“The Chief Justice has received your unusual letter and, after reviewing it with members of the Court, has directed me to respond. The Court regrets your disappointment at the amount of fee allowed. However, the members of the Court are of the opinion that the trial judge’s award was quite adequate under all the circumstances. Investigation revealed that a considerable portion of the time you charged was expended because the case had to be returned to you for your failure to comply with the rules. It also appears that when you returned it you filed it in the Court of Appeals. As the Chief Justice has stated in the past, lawyers must be compensated on the basis of a reasonable time for the particular case.
“Your letter contained a request that you be permitted to withdraw as counsel in this case. The Chief Justice has instructed me to advise you that under no circumstances will you be relieved pending the filing of the petition for certiorari to the United States Supreme Court. You sought and were granted a stay of execution in the case upon the condition that you would file the petition for certiorari. In view of the uncertainty about the death penalty pending the decision in the Fowler case, the Court feels that counsel in each such case has the duty to file the petition for writ of certiorari to the United States Supreme Court in order to stay execution pending the decision in the Fowler case. The Court anticipates that this should and will be done irrespective of *742compensation, and it has observed that all other lawyers in similar cases have cheerfully complied.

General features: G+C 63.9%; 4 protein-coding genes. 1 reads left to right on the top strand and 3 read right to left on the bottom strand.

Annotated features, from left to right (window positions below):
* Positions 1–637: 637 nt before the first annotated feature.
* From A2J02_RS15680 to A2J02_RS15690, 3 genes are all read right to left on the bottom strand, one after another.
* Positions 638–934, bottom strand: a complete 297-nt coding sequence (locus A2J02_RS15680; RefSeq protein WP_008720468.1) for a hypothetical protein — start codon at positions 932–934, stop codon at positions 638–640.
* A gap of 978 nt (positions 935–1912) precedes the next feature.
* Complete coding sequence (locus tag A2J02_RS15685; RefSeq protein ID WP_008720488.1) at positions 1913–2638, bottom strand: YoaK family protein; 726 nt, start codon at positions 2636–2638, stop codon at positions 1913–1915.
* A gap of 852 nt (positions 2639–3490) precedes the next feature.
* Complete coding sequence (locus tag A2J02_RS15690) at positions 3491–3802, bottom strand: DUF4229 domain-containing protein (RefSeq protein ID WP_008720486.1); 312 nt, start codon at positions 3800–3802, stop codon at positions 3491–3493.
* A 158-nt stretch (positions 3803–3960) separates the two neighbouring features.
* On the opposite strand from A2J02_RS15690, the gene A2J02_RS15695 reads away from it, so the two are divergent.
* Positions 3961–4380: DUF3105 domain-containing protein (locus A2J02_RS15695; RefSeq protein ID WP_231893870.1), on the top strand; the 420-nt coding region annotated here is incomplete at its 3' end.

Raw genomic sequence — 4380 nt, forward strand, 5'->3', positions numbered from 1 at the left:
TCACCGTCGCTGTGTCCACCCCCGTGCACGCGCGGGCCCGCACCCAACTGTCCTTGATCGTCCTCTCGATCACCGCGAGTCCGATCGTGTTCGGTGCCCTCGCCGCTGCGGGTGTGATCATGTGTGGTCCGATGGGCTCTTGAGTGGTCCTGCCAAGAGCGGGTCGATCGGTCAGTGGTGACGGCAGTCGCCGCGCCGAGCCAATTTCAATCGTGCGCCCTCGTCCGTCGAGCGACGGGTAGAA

“If you have not previously filed a petition for cer-tiorari with the United States Supreme Court, you might want to contact Mr. Sidney Eagles in the Attorney General’s office. He has worked with a number of other lawyers in similar circumstances and I am sure he will be happy to provide you with a form adequate for the occasion.
“You indicate concern about receiving reasonable compensation from the State of North Carolina for services to be rendered in perfecting the appeal to the United States Supreme Court. We are concerned at present with the petition only, and there is no assurance that you will be prosecuting an appeal. If the petition is granted and you actually perfect the appeal, you will be looking to the Federal court for compensation because the North Carolina General Assembly has not authorized the payment of counsel for representation in the Federal courts.”
6. Although Mr. Hunoval prepared a petition for certiorari and a supporting brief to be filed in the Supreme Court of the United States, he never, in fact, filed the petition. He was removed from the case as counsel by Judge Rouse on 19 May 1977 and other counsel was appointed to represent Bernard.